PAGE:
The Chevrolet Silverado 1500 was new for 2019, but in the crucible of full-size-truck competition, it feels like it's been around for far longer than that. Ram is out there with an air suspension and a million-dollar interior, while Ford will sell you a hybrid F-150 that can run your house as a backup generator. The redesigned Silverado introduced some interesting new powertrains—a diesel V-6 that's EPA rated as high as 33 mpg highway and a turbocharged four-cylinder that will tow 9600 pounds—but most Silverados are still built with pushrod gas V-8s. If you tell someone, "I have a Silverado with the 5.3-liter V-8 and a six-speed automatic," you could be talking about a 2021 or a 2009 model. More than any other full-size truck, the Silverado leans on tradition.
Although the 355-hp 5.3-liter V-8 is powerful enough and will probably run halfway to forever, Silverado RST buyers can spend an extra $2495 and get the much lustier 6.2-liter V-8. Besides making 420 horsepower and 460 pound-feet of torque, the 6.2-liter also brings a 10-speed automatic transmission, compounding its advantage over the 5.3-liter RST and its eight-speed. Plus, it allows you to say, "My truck's got the Vette engine." Which isn't exactly true but isn't totally wrong, either.
The RST trim is almost your cheapest path to the 6.2-liter and the 10-speed. A four-wheel-drive, crew-cab, short-bed RST with the 6.2 starts at $52,735, while a Custom Trail Boss is $48,390. The RST is fancier, while the Trail Boss gets a two-inch lift and off-road attitude. Even with our RST's $3280 Redline package (blacked-out trim with red accents, 20-inch black wheels, a bedliner, and side steps), Bose premium audio, a driver assistance package, and the Multi-Flex tailgate, our test truck's sticker price was $60,180, making it something of a budget hot rod.
The Redline accoutrements boldly announce "quick truck over here," but a basic RST with the 6.2 would be a bona-fide sleeper. At the test track, our four-wheel-drive crew cab ran to 60 mph in 5.4 seconds and clipped the quarter-mile in 14.0 seconds at 100 mph. That's a lot of hustle for 5421 pounds of Silverado. And it sounds good doing it, too, the transmission's closely spaced ratios keeping the big V-8 on the boil. It's a good thing that the RST's four-wheel-drive system features an automatic mode, because in rear-drive mode you regularly bark the tires even when you're trying to be judicious with the throttle. The rear diff is an Eaton automatic locker, so at least you won't be doing one-wheel peels.
Even though the Silverado's suspension isn't groundbreaking—independent with coil springs up front, solid axle with leaf springs at the rear—the truck's on-road comportment is surprisingly sophisticated, and it hung onto our skidpad with a decent-for-a-truck 0.74 g of lateral acceleration. General Motors's ride-and-handling engineers certainly know how to get the most out of their hardware, but when you hit a bump midcorner and feel the signature judder of an unladen leaf-spring rear end, you realize that even the best tuning can't emulate coil springs. Or air springs.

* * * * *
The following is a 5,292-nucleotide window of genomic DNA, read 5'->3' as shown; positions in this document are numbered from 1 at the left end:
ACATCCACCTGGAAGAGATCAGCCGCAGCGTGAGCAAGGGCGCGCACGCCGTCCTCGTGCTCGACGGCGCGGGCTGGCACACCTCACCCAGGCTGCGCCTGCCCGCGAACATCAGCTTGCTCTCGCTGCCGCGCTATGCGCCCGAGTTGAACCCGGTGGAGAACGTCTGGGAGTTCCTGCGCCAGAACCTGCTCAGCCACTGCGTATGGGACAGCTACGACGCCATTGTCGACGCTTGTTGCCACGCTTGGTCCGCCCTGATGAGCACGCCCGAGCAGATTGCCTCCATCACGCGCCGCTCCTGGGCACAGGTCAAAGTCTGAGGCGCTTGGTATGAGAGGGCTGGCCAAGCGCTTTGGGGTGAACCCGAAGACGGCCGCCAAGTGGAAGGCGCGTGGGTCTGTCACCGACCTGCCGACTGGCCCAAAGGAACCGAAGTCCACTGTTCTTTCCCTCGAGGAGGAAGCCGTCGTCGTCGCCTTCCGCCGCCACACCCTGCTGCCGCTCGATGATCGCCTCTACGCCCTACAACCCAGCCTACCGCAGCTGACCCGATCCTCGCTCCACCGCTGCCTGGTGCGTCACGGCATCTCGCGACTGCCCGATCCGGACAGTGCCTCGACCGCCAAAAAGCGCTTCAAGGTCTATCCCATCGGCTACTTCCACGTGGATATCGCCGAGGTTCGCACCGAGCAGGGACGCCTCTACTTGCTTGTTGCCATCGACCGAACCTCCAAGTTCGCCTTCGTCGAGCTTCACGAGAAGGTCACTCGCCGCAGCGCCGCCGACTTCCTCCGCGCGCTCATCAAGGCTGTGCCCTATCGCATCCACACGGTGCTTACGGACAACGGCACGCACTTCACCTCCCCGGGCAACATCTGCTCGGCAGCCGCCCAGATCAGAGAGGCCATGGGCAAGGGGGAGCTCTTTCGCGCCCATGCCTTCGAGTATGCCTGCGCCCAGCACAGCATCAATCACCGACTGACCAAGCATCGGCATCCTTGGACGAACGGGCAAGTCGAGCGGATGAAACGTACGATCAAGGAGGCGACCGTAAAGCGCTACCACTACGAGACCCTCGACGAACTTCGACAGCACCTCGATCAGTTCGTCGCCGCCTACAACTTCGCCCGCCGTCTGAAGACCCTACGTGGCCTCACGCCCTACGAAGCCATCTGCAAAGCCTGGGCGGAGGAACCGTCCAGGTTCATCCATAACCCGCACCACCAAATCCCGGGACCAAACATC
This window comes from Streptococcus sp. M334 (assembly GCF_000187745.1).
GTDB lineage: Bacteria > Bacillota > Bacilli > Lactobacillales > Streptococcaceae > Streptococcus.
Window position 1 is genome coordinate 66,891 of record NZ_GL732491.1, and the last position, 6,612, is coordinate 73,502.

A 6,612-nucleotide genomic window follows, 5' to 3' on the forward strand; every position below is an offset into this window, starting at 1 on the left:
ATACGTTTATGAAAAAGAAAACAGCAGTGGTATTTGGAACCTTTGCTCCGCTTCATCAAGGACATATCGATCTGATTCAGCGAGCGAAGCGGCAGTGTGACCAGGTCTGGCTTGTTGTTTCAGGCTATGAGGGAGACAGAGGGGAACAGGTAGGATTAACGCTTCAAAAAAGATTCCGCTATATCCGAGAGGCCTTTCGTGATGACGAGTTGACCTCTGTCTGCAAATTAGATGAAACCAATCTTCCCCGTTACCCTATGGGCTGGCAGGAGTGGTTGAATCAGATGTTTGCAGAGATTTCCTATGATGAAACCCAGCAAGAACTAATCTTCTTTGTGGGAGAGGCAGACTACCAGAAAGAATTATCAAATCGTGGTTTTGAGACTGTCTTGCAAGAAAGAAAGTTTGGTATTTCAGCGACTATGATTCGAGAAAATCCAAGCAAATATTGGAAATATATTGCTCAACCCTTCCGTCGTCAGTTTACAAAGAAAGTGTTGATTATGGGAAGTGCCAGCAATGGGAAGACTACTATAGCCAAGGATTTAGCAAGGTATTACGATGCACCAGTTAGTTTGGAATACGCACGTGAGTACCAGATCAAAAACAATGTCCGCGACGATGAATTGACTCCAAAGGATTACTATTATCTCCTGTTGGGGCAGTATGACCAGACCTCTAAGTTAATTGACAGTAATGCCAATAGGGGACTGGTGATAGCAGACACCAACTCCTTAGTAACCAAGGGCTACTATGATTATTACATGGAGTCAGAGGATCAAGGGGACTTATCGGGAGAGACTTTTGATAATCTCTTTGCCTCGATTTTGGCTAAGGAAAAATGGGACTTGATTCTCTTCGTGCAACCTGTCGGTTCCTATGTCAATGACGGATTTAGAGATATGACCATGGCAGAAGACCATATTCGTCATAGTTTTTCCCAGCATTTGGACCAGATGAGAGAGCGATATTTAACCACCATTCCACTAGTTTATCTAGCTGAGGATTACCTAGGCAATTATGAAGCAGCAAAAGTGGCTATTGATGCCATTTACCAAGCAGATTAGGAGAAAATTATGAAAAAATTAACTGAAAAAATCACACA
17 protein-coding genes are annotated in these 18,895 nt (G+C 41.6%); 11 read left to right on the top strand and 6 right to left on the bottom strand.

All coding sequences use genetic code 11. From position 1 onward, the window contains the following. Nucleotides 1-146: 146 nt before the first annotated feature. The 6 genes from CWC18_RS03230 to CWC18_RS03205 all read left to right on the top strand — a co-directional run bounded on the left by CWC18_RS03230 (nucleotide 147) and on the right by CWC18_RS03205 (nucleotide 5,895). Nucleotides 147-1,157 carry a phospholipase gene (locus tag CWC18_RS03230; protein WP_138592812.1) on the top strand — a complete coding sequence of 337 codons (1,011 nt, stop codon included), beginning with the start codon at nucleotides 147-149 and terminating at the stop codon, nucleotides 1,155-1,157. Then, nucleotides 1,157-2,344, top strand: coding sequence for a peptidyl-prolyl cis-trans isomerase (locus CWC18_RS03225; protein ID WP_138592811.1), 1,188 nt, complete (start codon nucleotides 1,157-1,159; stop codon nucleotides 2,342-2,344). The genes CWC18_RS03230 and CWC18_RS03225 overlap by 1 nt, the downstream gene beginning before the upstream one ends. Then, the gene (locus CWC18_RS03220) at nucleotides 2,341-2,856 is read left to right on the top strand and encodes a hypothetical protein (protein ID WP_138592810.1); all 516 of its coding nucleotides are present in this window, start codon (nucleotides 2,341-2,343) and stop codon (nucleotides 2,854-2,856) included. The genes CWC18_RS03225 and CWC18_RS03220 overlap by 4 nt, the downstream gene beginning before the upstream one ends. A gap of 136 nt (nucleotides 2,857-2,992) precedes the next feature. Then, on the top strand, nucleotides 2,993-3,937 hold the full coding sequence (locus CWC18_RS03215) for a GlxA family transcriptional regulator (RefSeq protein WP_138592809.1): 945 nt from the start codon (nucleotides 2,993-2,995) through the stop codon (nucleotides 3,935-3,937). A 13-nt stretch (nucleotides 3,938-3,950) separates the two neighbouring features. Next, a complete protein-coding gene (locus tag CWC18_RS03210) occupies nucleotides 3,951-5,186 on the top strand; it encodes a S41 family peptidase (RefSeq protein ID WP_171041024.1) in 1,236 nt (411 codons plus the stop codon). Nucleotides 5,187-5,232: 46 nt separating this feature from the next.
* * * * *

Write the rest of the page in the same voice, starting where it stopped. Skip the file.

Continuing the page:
But new suspension designs cost money, and the Silverado feels like the result of a mandate from management along the lines of: "Make this great. Your budget is $3." That Bose premium sound system? It has seven speakers. And a modest speaker count isn't necessarily a proxy for muddy sound quality, except in this case it is. The plastic trim on the doors, created with three layers of printed film, is apparently supposed to resemble a metal lattice embedded in layers of wood. (For the real thing, see Audi.) Instead it looks like someone scribbled over the trim with a black Sharpie. The interior's clever touches, such as the rear seatback storage compartments or the dashboard toggle switch that rolls down all four windows, are the products of creative thinking rather than a lavish budget.
Another product of creative thinking, the six-position Multi-Flex tailgate ($445 and known as the Multi-Pro on GMC Sierras) is capable of deploying as a raised work bench, a bed extender, or steps. It can even hide a built-in stereo system. But it does present a potential problem. If you have a hitch on the truck—even, say, a two-inch drop hitch that's below the bumper—opening the tailgate to its step position will cause the top panel to hit the hitch. This we learned the hard way. Yes, our bad. But we've also never encountered a truck that can dent itself. The takeaway is that, if you trailer, maybe the standard tailgate is the one for you.
And if you habitually buy a Silverado every five years, an RST with the 6.2 will feel like a pleasant evolution of prior trucks, quick and powerful and hewing to a still-reasonable price. The problem is that the rest of the truck world is moving on, and even a 5.4-second sprint to 60 mph is no longer a distinguishing feature. In fact, that's the same time we recorded from a 2021 Ford F-150 Lariat Powerboost, which can be had for similar money, gets 24 mpg on the EPA combined cycle (to the RST's 18 mpg), and includes a 7.2-kilowatt onboard generator. And no, that truck doesn't roar with big-displacement V-8 thunder. But when the lights go out, we know which one we'd rather have in the driveway. Tried and true has its place, but sooner or later Chevy needs to try something new.
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